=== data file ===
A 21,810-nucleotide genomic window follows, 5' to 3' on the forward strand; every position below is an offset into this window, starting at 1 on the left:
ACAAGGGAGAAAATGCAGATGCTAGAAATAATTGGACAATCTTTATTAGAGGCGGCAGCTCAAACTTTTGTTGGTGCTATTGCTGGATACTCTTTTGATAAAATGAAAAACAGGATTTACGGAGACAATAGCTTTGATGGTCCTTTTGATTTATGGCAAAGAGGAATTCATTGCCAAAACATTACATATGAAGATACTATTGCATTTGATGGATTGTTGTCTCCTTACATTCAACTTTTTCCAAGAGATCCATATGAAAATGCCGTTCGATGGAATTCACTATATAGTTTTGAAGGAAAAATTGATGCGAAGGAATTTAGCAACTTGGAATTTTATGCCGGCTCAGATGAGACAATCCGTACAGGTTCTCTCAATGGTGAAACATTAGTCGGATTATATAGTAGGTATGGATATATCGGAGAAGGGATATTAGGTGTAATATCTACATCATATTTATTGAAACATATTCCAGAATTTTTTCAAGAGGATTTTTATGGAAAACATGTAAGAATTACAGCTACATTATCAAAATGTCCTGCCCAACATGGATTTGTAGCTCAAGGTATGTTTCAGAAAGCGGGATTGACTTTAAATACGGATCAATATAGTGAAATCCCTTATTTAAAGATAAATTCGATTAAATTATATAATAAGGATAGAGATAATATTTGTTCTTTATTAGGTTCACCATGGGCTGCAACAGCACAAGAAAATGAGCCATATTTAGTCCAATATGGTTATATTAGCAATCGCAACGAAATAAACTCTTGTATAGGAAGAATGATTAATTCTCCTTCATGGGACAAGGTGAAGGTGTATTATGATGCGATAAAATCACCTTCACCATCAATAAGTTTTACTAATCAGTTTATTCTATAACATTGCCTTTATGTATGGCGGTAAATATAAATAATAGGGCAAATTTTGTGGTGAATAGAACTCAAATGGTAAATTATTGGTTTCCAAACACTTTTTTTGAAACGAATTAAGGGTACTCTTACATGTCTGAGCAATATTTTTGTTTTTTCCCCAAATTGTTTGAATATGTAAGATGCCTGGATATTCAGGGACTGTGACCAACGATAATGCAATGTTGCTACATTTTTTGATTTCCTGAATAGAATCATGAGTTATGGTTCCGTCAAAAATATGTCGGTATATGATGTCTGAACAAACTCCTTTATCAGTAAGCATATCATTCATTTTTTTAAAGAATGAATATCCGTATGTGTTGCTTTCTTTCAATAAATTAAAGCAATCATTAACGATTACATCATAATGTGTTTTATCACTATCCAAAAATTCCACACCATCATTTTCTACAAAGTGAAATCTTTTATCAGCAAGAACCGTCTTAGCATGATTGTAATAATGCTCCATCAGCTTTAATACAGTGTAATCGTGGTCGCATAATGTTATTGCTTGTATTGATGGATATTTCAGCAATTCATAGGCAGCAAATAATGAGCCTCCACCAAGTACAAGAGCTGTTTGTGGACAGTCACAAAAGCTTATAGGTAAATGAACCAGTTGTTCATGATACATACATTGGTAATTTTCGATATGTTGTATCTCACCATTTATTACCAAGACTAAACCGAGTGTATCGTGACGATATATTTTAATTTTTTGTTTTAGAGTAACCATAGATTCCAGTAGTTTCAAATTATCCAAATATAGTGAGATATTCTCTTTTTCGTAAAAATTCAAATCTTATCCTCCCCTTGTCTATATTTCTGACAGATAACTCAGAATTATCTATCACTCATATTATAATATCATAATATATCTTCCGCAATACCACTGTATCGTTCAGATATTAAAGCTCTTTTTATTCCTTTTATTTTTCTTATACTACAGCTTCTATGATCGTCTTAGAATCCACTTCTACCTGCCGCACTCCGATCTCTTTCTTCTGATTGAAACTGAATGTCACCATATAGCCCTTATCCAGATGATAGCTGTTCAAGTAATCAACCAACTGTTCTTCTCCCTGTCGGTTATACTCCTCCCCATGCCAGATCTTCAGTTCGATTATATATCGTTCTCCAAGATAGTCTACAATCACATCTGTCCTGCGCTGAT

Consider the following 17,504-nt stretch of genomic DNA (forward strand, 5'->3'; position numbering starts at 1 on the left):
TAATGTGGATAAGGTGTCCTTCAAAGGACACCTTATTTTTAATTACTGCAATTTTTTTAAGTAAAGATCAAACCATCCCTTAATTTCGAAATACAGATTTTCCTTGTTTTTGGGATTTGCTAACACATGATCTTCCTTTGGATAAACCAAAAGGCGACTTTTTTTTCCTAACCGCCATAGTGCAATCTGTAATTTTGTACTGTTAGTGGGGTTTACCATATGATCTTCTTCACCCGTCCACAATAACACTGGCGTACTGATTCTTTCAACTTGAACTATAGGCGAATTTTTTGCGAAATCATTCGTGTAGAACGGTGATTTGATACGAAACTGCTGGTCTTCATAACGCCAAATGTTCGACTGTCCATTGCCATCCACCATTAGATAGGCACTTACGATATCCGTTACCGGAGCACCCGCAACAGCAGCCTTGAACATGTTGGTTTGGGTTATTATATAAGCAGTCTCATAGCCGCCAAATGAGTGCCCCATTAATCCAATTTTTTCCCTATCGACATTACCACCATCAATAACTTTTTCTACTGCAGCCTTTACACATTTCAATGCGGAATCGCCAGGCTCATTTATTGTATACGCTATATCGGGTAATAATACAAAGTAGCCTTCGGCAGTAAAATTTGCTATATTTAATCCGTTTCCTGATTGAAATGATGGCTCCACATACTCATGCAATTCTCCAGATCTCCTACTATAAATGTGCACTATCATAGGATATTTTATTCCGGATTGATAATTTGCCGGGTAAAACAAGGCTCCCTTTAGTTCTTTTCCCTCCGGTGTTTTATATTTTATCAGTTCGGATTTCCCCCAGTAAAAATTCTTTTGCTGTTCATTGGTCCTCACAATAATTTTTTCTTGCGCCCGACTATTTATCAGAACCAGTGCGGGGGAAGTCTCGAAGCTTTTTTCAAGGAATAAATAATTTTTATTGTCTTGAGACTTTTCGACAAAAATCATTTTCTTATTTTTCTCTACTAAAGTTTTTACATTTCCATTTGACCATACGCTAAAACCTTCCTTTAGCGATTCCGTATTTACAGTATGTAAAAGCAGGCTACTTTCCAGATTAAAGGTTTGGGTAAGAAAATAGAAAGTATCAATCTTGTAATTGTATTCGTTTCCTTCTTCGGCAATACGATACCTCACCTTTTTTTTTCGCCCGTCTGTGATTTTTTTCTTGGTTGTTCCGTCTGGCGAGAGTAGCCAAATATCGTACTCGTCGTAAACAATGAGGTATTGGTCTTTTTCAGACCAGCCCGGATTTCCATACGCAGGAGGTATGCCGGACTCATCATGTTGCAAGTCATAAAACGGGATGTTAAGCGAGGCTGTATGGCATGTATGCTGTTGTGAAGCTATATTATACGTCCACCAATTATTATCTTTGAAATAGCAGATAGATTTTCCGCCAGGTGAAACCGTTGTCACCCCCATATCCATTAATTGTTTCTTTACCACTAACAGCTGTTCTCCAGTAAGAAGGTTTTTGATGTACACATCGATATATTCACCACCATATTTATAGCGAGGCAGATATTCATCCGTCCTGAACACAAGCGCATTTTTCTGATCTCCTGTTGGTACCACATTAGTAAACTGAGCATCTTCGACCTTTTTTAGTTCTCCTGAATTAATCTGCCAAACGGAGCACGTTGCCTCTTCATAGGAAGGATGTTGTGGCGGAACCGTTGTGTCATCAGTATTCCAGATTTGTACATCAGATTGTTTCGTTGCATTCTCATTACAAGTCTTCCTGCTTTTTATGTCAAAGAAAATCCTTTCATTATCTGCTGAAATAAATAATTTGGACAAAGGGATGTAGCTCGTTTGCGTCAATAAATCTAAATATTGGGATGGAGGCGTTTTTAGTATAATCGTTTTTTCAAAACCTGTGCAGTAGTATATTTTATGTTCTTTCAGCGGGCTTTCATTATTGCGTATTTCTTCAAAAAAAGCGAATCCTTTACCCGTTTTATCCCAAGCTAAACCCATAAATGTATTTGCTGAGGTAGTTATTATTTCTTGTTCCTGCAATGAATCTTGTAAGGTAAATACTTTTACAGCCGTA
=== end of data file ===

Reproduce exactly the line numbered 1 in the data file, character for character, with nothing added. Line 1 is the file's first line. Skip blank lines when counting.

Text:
A 21,810-nucleotide genomic window follows, 5' to 3' on the forward strand; every position below is an offset into this window, starting at 1 on the left: